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It's Showtime for Online Video

21 February 2014 in Trading Ideas

With the near-universal use of both smartphones and tablets, it’s practically self-evident that the traditional ways of consuming media are undergoing rapid change.

It’s not that we no longer like movies, or television, or music. But advancements in technology have allowed many of us to have our media when we want it, how we want it, and where we want it.

With all the time we’re now spending online, of course, it would follow that advertisers who were living by the traditional media pipeline would need to tweak their strategies to find their audiences.

This move to online by both consumers and advertisers is what forms much of the thesis behind our new Online Video motif, a portfolio of stocks of companies that provide online video products and services.


Growth in online video growth is tough to dispute. Marketing research firm eMarketer estimate last year that 182.5 million US consumers will watch video content online at least monthly in 2013 – that’s 10 million more than a year ago.

On average, people watched online video for 24 minutes a day in 2012-2013, 40% above the prior year.1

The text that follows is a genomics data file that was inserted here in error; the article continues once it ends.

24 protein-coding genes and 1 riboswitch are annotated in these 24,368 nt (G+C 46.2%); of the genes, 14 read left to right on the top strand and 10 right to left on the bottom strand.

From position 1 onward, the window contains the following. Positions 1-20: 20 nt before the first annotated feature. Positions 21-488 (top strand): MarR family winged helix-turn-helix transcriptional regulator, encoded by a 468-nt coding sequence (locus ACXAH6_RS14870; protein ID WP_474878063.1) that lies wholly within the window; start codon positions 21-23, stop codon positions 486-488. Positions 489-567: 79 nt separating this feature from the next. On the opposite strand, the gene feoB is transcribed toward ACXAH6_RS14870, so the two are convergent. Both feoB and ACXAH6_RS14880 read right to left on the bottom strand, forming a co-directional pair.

And unsurprisingly perhaps, the demographic that advertisers care the most about – 18-to-24-year-olds — are watching the most online video of any age group – about two hours a day.

What’s more, this same group of young adults are also watching the least amount of traditional TV, bur are tuning in to six hours a week of TV on the Internet, and 24 minutes of mobile video.

Other data points from broadcast and cable TV broadcasting also suggest traditional TV viewing is essentially treading water. While revenue grew 11% for traditional wired cable providers from 2007 to 2011, the number of subscriptions fell by the same amount.

Meanwhile, Moffett Research reported that pay TV lost 316,000 subscribers in the one-year period from June 2012 to June 2013.

Is it any wonder that Nielsen predicted that from 2012 to 2013 traditional TV advertising spending would increase by 2.8%, while digital video spending was expected to rise by 42.4%.

For those looking for an investment alternative related to the growth in online video, this new motif may be worth a look.

1Mallory Russell, “Advertisers Aren’t Spending Too Much On Online Video, They’re Investing In Growth,” Visible Measures blog, Sept. 16, 2013, http://www.visiblemeasures.com/2013/09/16/advertisers-arent-spending-too-much-on-online-video-theyre-investing-in-growth/, (accessed Feb. 19, 2014).